Untitled drawing (5)

To Infinity and Beyond: The Power of Professional Learning Communities

Leah Clark Uncategorized

SHARE THIS STORY: Share on FacebookTweet about this on TwitterPin on PinterestShare on Google+

My son, Brooks, discovered Buzz and Woody during the quarantine. I introduced him to the dynamic duo from the Toy Story movies. Since he found these two former enemies and now best friends, we have watched the movies on a constant rotation. (Thank goodness we have four different movies that capture his attention. I can see why all the Frozen moms were so excited to finally have a sequel.)

As a team, Buzz and Woody take on Syd, outsmart Al’s Toy Barn, escape from Sunnyside Day Care, and finally find their true happiness and purpose, even if it means parting ways. They are a team through thick and thin.

Four weeks into virtual learning, the power of teams, specifically professional learning communities (PLC: a group of educators that meets regularly, shares expertise, and works collaboratively to improve teaching skills and the academic performance of students), reminds me of my son’s admiration for a space ranger and cowboy doll. Together, they can do anything, and together we can do anything.

Right now, teachers are in an uncharted galaxy using an arsenal of new and unfamiliar methods of instruction. Alone this task is daunting. However, with an effective PLC, we can conquer even the most challenging opponents.

So, what makes a PLC effective?

  • Communication
    • Buzz and Woody struggle to communicate and understand each other initially. Buzz is from another planet while Woody rules Andy’s room. Through their time together, they learn to communicate and understand each other. Our team has learned that text message is the most effective method of communication for us. We text constantly. This might drive some people crazy, but it works for us. I know some other groups use email or team collaboration programs. Whatever method of chatter works, consistent talk is key to student success, especially now. We need support from our team when we encounter a tough day or even a class period more than ever. We also need each other to celebrate a success, no matter how small.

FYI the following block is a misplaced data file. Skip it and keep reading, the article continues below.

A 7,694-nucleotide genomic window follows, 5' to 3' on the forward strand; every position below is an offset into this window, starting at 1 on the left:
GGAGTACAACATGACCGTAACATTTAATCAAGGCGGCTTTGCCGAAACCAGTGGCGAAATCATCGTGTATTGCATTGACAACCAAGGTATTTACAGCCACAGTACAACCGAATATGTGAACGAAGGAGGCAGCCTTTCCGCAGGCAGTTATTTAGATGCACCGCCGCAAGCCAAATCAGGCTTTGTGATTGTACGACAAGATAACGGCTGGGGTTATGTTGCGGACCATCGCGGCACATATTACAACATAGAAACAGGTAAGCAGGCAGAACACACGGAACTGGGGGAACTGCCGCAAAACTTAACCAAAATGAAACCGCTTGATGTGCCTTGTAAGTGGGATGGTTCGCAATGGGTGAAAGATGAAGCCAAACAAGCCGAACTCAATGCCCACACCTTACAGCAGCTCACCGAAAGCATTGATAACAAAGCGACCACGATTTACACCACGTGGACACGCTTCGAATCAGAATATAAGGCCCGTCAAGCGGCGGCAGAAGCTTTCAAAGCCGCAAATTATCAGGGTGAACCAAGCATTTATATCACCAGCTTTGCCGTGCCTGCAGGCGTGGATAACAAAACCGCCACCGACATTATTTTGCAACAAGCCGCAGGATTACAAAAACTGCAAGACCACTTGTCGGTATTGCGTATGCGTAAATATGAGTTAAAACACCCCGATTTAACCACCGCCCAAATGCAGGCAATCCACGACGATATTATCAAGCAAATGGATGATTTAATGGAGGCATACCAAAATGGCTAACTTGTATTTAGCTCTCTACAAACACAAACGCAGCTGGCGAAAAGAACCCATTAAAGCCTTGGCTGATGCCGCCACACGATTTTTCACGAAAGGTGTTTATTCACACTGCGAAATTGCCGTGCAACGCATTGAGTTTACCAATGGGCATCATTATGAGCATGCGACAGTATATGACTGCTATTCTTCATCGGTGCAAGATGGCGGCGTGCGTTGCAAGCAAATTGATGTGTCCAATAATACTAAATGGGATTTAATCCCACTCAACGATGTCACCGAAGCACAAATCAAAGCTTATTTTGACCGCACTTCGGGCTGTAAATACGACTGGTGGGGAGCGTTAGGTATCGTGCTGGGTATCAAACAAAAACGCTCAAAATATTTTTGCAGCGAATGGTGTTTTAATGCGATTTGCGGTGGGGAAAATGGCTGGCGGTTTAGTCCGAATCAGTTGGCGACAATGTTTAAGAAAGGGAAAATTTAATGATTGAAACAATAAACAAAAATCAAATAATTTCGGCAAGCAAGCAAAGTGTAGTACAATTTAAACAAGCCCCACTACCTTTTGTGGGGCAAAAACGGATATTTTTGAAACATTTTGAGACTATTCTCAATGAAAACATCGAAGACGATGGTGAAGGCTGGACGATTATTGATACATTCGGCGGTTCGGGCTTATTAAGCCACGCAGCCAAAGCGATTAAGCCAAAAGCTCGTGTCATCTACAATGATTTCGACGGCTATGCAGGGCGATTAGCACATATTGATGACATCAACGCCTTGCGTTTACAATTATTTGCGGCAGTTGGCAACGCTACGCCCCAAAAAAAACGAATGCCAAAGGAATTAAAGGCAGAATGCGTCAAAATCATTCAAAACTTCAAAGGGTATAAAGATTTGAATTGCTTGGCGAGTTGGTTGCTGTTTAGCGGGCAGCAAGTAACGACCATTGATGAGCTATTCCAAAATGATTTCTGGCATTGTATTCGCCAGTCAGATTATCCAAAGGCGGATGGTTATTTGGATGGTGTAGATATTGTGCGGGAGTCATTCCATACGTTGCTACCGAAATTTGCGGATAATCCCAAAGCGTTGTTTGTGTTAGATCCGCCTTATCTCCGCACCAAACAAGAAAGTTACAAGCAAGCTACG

• Collaboration
    • Buzz and Woody have their strengths. Woody is loyal, while Buzz is fearless. Together, they succeed in the obstacles they face. Each person in my PLC has their strengths. When we identify what we are good at, we allow our students to receive the very best education. I want to be great at everything. News flash, I’m not. I can’t do it all and be effective without losing my mind. By collaborating with as a PLC, we give our students more and keep our sanity. We work as a team of teachers to provide students with the best education possible.
  • Friendship
    • Every time the familiar song, “You’ve Got a Friend in Me,” begins to play in my house, a little smile creeps onto my face. Toy Story brilliantly entertains kids while providing a model for friendship. Our students must see teachers modeling friendship and collaboration. I want my students to see our group as “their team.” I mention, “Mrs. C made this awesome video for you. She’s so good at them, isn’t she?” I am lucky to call my PLC team members my friends. Not only do I benefit from their friendship, but so do my students.

The power of Buzz and Woody is unstoppable. Together they lead the other toys through the ups and downs of life. And the power of an effective PLCs is profound, not only on its members but its students. How does your PLC work together to go to infinity and beyond?

 

Leah Clark

Phoenix, Arizona

I joined the teaching profession after spending several years in luxury retail. While the free clothes and handbags were definite job perks, I felt burned out and tired of long hours, weekends and holidays. So, I went back to school to become a teacher and have never looked back. I love my job!
My teaching philosophy is simple: Do what’s best for kids. While it’s not eloquent, this humble phrase directs every decision I make about teaching and students. As a Language Arts teacher at a central Phoenix high school, it’s my honor and passion to create opportunities for students to communicate, collaborate, create and connect with one another and the world around them.
When I am not grading a stack of essays, planning a new lesson, or chaperoning a school dance, I love riding my yellow Huffy bicycle around town, sampling a new restaurant, and traveling to Flagstaff with my husband.

» Leah's Stories
» Contact Leah

Comments 3

  1. Caitlin Gawlowski

    I think I would constantly be in tears this year without my team! We share ideas, resources, templates for lessons we’re using, and lessons themselves. We try to “divide and conquer” so we can work smarter and not harder. Teaching is so collaborative nowadays that working together with your colleagues can lighten the “teaching load”. What a great way to model collaboration and cooperation for students, too!

  2. Kathy Wiebke

    What a great post and reminder that we are always stronger together. After so many years out of the classroom, I can’t imagine teaching in this virtual world. I am in awe of you and your colleagues. Finding what works for you and your team is key. I think sometimes we listen to others and let them define it for us. While I still cling to phone calls and email, I know this is not how most people communicate these days. You remind me I need to be flexbile. That, and to watch “Toy Story.”

Leave a Reply

Your email address will not be published. Required fields are marked *